Hyper-threading under Linux

Steve_L_Smith@Dell.com Steve_L_Smith at Dell.com
Thu Dec 19 02:50:00 CST 2002

There have been a couple of threads on this topic lately, so I thought I'd
add my perspective.

Hyper-threading is an attempt to maximise the usage of physical cpu
resources, based on the assumption that many applications are not CPU bound,
therefore they have spare resources available. By creating two virtual
processors for every physical processor, and using some trickery to save
architectural states for each process, you are often able to get better
performance from a set of applications with HT enabled. This is generally
true for applications such as databases where I/O is often the bottleneck;
while one process is waiting for data, another process can utilise the cpu
without the normal flushing required where hyperthreading is not enabled.
However, for CPU intensive applications (esp. scientific and technical
codes) this is not the case, the CPU is already heavily loaded and all
hyperthreading does is add overhead.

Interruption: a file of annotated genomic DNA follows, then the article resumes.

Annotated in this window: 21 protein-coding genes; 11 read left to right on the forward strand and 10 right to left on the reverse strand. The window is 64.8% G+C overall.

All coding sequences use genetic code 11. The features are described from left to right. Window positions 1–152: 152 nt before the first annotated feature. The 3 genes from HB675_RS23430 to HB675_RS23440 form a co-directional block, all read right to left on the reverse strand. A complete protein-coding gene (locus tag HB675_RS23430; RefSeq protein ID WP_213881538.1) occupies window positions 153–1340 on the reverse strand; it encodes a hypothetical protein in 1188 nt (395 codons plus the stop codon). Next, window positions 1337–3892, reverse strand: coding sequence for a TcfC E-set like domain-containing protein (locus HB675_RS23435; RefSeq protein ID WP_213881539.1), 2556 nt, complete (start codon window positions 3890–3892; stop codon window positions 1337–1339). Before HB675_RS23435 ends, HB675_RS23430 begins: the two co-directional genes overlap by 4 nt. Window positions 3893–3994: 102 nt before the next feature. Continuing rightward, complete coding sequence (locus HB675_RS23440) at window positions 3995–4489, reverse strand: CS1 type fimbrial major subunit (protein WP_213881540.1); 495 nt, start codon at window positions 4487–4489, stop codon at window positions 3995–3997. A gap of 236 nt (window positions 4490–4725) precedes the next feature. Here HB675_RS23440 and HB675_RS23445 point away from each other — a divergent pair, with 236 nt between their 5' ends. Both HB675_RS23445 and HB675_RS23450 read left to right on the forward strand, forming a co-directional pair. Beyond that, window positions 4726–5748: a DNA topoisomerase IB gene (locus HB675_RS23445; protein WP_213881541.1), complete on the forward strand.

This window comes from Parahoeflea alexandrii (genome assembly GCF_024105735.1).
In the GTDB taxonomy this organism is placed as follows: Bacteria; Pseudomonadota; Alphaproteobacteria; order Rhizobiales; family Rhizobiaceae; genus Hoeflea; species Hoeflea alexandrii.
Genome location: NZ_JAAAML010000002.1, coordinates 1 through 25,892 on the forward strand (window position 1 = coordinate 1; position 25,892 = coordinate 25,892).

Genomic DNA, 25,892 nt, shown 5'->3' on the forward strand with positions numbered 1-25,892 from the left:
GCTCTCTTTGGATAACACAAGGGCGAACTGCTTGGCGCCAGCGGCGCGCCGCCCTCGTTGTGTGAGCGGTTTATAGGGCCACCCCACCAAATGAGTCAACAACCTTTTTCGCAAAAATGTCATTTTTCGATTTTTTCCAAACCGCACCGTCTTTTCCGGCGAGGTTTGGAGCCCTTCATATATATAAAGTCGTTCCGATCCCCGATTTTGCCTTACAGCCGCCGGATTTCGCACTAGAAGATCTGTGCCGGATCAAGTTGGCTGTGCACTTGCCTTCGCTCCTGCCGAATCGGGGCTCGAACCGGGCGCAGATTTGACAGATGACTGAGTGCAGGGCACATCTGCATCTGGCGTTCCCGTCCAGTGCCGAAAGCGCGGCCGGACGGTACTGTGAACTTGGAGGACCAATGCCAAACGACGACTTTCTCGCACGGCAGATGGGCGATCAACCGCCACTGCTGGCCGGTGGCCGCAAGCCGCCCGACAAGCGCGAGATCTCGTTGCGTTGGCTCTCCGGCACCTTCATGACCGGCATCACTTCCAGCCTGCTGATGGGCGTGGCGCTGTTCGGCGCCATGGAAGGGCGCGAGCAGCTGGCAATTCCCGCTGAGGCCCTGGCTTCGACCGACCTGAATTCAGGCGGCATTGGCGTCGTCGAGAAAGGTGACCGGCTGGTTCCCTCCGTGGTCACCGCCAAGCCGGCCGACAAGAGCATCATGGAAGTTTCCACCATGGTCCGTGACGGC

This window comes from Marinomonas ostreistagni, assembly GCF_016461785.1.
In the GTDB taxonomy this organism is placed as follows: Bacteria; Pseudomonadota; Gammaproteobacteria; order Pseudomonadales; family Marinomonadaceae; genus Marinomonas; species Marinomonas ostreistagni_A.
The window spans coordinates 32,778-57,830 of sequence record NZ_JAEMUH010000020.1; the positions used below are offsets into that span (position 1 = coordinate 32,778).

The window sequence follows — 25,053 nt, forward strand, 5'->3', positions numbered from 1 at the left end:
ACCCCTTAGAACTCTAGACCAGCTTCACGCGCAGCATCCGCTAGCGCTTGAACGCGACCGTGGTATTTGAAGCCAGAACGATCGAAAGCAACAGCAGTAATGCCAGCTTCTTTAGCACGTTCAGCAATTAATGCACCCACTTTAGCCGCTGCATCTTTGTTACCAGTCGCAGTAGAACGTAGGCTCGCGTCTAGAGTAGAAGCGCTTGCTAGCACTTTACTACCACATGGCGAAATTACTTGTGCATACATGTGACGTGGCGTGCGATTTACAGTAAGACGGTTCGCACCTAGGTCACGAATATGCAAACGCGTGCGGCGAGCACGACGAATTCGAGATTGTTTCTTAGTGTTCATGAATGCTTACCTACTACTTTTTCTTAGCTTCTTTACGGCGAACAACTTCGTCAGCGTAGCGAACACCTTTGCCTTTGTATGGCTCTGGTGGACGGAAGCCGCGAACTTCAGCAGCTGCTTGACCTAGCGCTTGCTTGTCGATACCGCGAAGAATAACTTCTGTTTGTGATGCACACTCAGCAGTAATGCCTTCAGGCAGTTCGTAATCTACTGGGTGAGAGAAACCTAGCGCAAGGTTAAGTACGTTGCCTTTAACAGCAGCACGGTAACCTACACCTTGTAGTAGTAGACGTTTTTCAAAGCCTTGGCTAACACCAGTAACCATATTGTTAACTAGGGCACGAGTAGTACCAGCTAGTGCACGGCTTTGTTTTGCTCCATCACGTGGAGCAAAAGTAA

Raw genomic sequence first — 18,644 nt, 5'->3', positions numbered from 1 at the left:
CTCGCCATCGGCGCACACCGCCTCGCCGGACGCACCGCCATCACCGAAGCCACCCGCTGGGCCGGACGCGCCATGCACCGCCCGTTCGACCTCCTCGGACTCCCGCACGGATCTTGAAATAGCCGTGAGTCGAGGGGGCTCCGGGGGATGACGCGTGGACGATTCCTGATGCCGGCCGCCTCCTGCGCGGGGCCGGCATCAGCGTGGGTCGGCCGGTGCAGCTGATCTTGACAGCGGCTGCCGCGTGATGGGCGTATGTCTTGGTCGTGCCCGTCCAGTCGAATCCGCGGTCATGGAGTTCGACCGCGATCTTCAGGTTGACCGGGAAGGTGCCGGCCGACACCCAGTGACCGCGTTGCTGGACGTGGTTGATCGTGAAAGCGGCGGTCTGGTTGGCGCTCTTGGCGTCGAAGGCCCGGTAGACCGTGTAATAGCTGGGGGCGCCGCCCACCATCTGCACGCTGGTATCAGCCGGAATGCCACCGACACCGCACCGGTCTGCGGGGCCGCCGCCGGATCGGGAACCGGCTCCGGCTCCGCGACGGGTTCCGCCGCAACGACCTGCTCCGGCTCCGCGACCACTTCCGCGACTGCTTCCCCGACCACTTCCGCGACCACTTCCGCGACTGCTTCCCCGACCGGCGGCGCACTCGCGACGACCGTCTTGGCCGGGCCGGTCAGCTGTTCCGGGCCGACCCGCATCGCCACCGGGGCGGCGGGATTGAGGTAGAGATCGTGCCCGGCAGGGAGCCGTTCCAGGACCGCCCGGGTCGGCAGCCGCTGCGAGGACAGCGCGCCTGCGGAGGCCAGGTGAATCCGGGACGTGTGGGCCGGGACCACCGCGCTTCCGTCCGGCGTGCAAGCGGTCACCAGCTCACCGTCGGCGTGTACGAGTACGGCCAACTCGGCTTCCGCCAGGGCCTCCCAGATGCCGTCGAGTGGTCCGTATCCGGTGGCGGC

Some things to note:
1) with HT on, you share the cache of a single physical processor between
two virtual processors, so the likelihood is that your cache miss rate will

2) the Linux standard scheduler is not good at processor affinity, i.e.
locking a process to a given processor and being aware that two virtual
processors may actually be on one physical processor. Assume you have a dual
processor system with HT on, and you run two processes. Process 1 may be
assigned to virtual processor 1 which is on physical processor 1, and
process 2 may be assigned to virtual processor 2 which is also on physical
processor 1! Result - physical processor 2 is idle whereas physical
processor 1 is heavily overloaded! HT really does require strong processor
affinity to work well. There is a patch that provides a fully-HT aware
scheduler, from Ingo Molnar

3) Each virtual processor may consume a software licence for your
application! If you have a 2-cpu licence for an application and run it on a
system with 4 virtual processors, you might a) run out of licences, b) find
your two processes fighting for resource on 1 physical processor, c) get
half the performance you would get with HT off.

So no simple answer to whether it is good or not - depends on your apps and
workload mix.

There are some articles on HT in the latest issue of Power Solutions -


Steve Smith
HPC Business Manager
Dell Campus, Cain Road, Bracknell, RG12 1FA, UK
Direct: +44 1344 372037
Switchboard: +44 1344 812000
Fax: +44 1344 372359
Mobile: +44 7802 594874
email: steve_l_smith at dell.com

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